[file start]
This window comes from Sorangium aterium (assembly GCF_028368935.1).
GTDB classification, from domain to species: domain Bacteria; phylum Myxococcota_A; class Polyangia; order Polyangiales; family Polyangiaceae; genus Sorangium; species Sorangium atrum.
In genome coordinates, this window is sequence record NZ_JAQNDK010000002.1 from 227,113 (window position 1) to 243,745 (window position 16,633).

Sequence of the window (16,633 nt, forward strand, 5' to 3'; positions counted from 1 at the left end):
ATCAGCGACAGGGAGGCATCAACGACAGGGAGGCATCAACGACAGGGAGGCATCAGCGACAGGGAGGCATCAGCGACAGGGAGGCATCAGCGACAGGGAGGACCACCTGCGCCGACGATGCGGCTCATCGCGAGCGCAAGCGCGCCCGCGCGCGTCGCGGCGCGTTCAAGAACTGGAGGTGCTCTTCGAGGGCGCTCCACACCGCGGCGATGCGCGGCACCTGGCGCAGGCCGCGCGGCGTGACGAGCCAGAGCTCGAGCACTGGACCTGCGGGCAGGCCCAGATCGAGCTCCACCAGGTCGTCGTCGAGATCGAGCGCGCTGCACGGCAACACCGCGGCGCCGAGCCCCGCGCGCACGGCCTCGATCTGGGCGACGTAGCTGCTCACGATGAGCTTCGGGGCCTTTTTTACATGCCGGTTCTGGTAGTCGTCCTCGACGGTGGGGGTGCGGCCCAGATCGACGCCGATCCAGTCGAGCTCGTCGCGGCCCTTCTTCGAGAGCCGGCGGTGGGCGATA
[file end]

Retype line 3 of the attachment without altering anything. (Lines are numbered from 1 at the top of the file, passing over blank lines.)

In genome coordinates, this window is sequence record NZ_JAQNDK010000002.1 from 227,113 (window position 1) to 243,745 (window position 16,633).